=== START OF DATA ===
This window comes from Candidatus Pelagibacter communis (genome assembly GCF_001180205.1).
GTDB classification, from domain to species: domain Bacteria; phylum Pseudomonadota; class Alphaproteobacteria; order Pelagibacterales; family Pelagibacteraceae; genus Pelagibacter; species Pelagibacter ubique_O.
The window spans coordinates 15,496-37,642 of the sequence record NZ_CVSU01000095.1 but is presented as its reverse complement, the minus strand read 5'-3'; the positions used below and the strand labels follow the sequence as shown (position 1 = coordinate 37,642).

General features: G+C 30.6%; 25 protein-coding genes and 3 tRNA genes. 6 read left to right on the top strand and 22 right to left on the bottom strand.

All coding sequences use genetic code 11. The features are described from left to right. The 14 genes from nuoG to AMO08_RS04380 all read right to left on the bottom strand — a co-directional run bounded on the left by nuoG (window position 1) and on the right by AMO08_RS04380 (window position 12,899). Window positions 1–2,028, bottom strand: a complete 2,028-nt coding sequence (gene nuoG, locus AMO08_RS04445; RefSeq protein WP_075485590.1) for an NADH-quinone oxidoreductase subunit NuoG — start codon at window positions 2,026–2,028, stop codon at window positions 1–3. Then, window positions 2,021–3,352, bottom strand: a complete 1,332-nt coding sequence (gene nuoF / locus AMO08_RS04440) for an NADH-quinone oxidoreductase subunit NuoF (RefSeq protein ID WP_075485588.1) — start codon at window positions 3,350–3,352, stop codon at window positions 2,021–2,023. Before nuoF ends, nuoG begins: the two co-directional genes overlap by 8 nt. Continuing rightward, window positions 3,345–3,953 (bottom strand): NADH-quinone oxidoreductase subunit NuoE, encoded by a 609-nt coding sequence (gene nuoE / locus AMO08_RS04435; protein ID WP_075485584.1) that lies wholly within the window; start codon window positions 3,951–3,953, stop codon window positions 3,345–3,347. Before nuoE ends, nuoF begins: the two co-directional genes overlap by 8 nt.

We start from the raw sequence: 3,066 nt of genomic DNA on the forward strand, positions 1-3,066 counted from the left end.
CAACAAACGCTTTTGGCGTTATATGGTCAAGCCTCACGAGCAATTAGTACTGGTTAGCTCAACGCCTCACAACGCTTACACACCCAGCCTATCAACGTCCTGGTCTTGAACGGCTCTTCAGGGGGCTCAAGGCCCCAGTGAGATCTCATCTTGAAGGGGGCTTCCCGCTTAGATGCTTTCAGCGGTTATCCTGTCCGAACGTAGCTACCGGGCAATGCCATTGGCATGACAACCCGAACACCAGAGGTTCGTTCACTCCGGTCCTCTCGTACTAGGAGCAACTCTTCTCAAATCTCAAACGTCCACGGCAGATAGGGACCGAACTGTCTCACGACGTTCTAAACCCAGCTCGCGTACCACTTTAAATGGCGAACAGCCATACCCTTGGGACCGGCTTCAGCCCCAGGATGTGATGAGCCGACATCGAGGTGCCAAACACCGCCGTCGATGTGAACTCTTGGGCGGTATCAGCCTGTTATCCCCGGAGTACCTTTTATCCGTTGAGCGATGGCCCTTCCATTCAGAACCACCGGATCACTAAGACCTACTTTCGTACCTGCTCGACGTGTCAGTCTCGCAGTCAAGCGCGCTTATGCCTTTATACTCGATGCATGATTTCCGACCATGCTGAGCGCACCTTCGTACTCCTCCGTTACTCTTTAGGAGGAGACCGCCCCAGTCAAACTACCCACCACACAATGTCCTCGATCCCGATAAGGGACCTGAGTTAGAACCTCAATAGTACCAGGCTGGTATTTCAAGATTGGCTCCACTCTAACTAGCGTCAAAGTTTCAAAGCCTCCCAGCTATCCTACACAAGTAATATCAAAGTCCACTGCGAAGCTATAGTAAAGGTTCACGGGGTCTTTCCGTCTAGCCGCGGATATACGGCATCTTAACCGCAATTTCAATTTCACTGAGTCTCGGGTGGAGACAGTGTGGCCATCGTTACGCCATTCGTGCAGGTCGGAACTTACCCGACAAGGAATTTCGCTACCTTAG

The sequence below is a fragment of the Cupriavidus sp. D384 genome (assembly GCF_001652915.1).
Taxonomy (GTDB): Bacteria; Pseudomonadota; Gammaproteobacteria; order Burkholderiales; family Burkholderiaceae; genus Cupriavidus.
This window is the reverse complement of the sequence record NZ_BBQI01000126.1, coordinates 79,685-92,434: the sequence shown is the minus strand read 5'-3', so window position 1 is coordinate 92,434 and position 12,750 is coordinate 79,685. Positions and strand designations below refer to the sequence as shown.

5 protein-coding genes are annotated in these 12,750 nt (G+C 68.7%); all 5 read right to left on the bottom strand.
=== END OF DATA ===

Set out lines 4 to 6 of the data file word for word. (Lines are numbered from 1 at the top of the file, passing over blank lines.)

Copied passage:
General features: G+C 30.6%; 25 protein-coding genes and 3 tRNA genes. 6 read left to right on the top strand and 22 right to left on the bottom strand.

All coding sequences use genetic code 11. The features are described from left to right. The 14 genes from nuoG to AMO08_RS04380 all read right to left on the bottom strand — a co-directional run bounded on the left by nuoG (window position 1) and on the right by AMO08_RS04380 (window position 12,899). Window positions 1–2,028, bottom strand: a complete 2,028-nt coding sequence (gene nuoG, locus AMO08_RS04445; RefSeq protein WP_075485590.1) for an NADH-quinone oxidoreductase subunit NuoG — start codon at window positions 2,026–2,028, stop codon at window positions 1–3. Then, window positions 2,021–3,352, bottom strand: a complete 1,332-nt coding sequence (gene nuoF / locus AMO08_RS04440) for an NADH-quinone oxidoreductase subunit NuoF (RefSeq protein ID WP_075485588.1) — start codon at window positions 3,350–3,352, stop codon at window positions 2,021–2,023. Before nuoF ends, nuoG begins: the two co-directional genes overlap by 8 nt. Continuing rightward, window positions 3,345–3,953 (bottom strand): NADH-quinone oxidoreductase subunit NuoE, encoded by a 609-nt coding sequence (gene nuoE / locus AMO08_RS04435; protein ID WP_075485584.1) that lies wholly within the window; start codon window positions 3,951–3,953, stop codon window positions 3,345–3,347. Before nuoE ends, nuoF begins: the two co-directional genes overlap by 8 nt.

We start from the raw sequence: 3,066 nt of genomic DNA on the forward strand, positions 1-3,066 counted from the left end.